Prime Minister Shinzo Abe said Friday that the government will assess the capabilities needed to protect Japan’s population from the growing military threat posed by North Korea, signaling his intention to accelerate debate early next year on reviewing the nation’s defense guidelines.
“We would like to decide what defense capabilities we should truly have in order to protect our people, rather than simply expanding traditional ones,” Abe said in a speech at the headquarters of Kyodo News in Tokyo.
He also said Japan’s exclusively defense-oriented posture under the war-renouncing Constitution remains an “essential precondition.”
Amid Pyongyang’s continued nuclear and missile tests, Tokyo is leaning toward revising its defense guidelines, which were approved in 2013 and set new targets for the capabilities Japan needed over the next decade. Abe instructed Defense Minister Itsunori Onodera to review the guidelines immediately after appointing him in August.
The Defense Ministry has requested ¥2.19 billion ($19.5 million) in fiscal 2018 budget to arm the Air Self-Defense Force’s fighter jets with long-range cruise missiles and ¥730 million for a plan to build two land-based Aegis missile shield batteries.
Abe also said Japan is ready to put more pressure on North Korea to stop its weapons development programs, in cooperation with its international peers.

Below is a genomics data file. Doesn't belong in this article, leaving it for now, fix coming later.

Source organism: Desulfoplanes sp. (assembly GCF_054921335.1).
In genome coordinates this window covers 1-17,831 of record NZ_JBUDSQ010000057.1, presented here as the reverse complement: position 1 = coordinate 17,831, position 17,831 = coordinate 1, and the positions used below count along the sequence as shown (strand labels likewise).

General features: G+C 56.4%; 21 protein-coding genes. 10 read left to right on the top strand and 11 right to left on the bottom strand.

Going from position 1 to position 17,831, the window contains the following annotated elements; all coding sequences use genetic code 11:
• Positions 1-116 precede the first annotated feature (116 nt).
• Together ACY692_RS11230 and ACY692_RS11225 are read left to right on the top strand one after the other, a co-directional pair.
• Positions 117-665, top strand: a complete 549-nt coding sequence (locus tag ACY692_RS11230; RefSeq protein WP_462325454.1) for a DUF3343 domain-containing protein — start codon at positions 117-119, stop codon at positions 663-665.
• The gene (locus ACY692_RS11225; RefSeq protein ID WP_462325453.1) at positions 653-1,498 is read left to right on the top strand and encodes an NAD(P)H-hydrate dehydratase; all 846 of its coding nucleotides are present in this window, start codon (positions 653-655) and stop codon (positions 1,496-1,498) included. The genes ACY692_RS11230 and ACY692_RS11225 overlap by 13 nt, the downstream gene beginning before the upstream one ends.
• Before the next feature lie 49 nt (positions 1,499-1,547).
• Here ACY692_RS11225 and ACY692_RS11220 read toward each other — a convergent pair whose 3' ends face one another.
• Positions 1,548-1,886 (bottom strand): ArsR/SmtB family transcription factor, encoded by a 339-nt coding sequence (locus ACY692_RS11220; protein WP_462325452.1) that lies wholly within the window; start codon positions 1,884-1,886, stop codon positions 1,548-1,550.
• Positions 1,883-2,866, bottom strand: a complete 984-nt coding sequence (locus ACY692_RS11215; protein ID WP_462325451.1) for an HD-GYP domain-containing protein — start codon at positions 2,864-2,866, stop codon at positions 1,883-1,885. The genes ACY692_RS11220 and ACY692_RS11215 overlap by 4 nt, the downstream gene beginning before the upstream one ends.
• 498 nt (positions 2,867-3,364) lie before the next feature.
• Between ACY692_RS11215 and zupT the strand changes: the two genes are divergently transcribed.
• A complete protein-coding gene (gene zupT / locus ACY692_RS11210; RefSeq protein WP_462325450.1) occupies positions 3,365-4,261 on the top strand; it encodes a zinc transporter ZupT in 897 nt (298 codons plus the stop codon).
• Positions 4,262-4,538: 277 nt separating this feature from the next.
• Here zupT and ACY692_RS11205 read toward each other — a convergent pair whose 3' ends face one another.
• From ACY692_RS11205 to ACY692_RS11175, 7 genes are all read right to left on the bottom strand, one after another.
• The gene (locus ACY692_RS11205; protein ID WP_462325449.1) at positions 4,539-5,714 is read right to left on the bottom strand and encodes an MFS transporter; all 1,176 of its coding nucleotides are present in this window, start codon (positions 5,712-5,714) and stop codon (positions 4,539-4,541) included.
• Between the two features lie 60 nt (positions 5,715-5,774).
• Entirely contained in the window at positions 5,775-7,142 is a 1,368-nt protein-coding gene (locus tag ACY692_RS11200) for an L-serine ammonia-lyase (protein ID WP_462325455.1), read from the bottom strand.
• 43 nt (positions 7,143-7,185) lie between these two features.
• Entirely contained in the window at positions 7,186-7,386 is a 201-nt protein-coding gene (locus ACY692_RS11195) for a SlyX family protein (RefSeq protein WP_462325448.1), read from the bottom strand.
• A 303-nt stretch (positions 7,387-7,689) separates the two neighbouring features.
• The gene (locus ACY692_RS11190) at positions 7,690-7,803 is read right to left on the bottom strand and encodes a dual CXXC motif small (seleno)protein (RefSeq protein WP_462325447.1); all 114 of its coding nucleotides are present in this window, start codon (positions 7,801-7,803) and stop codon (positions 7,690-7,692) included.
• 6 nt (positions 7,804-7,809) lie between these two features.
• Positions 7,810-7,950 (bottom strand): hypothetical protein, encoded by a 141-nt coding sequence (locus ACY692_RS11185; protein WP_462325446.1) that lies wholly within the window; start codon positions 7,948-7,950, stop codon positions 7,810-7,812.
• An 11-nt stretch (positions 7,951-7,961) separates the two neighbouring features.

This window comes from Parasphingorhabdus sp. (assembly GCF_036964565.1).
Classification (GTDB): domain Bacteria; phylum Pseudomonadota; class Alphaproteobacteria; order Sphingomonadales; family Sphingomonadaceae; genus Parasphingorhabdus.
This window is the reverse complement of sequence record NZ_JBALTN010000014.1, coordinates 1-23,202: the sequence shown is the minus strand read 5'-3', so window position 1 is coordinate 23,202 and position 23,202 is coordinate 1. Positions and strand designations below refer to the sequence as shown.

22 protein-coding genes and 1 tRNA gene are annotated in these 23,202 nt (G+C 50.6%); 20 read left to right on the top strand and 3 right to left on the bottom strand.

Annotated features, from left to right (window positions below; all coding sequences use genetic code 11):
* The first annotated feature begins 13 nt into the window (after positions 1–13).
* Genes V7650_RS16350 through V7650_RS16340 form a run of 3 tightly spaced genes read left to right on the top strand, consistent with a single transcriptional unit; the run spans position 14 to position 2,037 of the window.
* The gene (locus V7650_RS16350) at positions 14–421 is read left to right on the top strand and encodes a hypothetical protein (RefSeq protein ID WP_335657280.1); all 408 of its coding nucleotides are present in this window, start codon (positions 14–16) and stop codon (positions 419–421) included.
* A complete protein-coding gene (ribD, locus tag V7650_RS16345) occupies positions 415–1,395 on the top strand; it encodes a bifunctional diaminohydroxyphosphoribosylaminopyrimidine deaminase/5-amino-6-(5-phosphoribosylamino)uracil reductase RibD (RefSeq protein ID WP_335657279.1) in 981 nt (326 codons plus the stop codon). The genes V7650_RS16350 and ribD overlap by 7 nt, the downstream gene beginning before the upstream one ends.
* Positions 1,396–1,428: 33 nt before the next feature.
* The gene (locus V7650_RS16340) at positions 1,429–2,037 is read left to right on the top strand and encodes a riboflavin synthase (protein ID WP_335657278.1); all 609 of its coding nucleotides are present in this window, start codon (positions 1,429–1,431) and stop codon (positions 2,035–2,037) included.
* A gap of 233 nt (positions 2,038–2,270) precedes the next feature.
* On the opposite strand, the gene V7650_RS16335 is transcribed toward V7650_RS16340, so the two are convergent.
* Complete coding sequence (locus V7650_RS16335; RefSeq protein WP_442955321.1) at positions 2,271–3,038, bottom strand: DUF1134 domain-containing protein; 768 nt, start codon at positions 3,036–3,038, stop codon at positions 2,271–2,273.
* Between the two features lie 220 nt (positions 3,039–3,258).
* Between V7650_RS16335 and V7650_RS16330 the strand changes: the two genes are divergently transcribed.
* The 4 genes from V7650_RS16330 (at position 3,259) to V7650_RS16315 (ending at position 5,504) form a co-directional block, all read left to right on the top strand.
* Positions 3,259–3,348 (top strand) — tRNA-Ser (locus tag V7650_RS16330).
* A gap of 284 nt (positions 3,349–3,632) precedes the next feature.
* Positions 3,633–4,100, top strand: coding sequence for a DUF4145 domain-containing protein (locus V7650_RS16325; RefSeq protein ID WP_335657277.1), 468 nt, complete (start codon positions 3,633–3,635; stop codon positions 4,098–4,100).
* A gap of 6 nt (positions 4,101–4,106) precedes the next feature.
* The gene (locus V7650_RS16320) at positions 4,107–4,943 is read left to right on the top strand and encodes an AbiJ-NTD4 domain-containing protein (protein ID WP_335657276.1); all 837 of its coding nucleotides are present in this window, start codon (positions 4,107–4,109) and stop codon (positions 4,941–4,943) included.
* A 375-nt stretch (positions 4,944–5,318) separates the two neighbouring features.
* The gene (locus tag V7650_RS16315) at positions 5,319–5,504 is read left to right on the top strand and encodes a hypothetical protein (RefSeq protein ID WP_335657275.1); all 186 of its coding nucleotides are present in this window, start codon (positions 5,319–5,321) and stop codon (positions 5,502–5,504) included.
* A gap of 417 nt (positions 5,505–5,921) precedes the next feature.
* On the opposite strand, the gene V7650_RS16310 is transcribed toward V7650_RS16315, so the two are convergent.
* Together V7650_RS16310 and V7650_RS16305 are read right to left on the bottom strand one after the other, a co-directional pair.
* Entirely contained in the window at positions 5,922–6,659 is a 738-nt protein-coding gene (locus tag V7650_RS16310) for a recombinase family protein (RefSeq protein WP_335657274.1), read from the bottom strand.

“Continuing to send strong messages under the unity of the international community will have a big impact in forcing North Korea to change its policy,” Abe said.
In September, the U.N. Security Council imposed stricter sanctions on North Korea to limit energy supplies to the country following its sixth and largest nuclear test the same month.
“As three months have passed since their adoption, I believe the sanctions are no doubt having an effect,” he said.
Japan was to chair a UNSC ministerial meeting on North Korea later in the day in New York.
“Japan will continue to take a leading role in international efforts” to address the North Korean issue, he said.